How do UK leaders explain that their country suffered a contraction similar to that of Italy and France rather than that of US or Canada, last year?

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The Politicus
Oct 05, 2021 07:11 PM 0 Answers
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CNN recently mentioned that:

the UK economy suffered a bigger contraction than any other G7 country last year at 9.8%

Wondering how the rest of G7 fared in more concrete terms, I found an older article with slightly more extensive data:

The UK's 9.9% contraction in 2020 compares unfavorably with the rest of the G7. The US economy shrank 3.5%, while Canada's economy is expected to have shrunk around 5%.

Germany shrank 5%, France contracted 8.3% and Italy's economy finished the year 8.8% smaller. Japan's GDP is expected to have contracted around 5.5%.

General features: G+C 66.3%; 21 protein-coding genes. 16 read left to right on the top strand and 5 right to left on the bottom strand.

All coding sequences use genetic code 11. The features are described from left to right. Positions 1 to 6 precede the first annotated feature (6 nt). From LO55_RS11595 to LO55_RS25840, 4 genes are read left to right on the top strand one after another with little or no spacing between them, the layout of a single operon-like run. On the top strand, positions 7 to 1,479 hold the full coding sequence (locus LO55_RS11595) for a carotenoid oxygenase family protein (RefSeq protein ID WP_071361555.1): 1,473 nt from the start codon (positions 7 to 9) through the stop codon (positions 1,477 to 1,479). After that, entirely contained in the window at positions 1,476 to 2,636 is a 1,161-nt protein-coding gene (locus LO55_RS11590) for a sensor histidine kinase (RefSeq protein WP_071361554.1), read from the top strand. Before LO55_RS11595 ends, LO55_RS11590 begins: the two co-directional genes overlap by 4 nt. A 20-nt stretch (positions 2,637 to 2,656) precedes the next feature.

Typically Italy and France are painted in the Anglophone press as having huge, long-term systemic inefficiency problems, like an insufficiently flexible labor market, i.e. too hard to fire people over there, and they're working too few hours, etc.

So, how do UK leaders explain their country's performance last year was slightly below that of France and Italy? And pretty far from that of US, Canada or Germany. (I'm aware Covid-19 was around, but that can't by itself explain the difference, as it was everywhere in the G7 to some extent.)

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  • October 5, 2021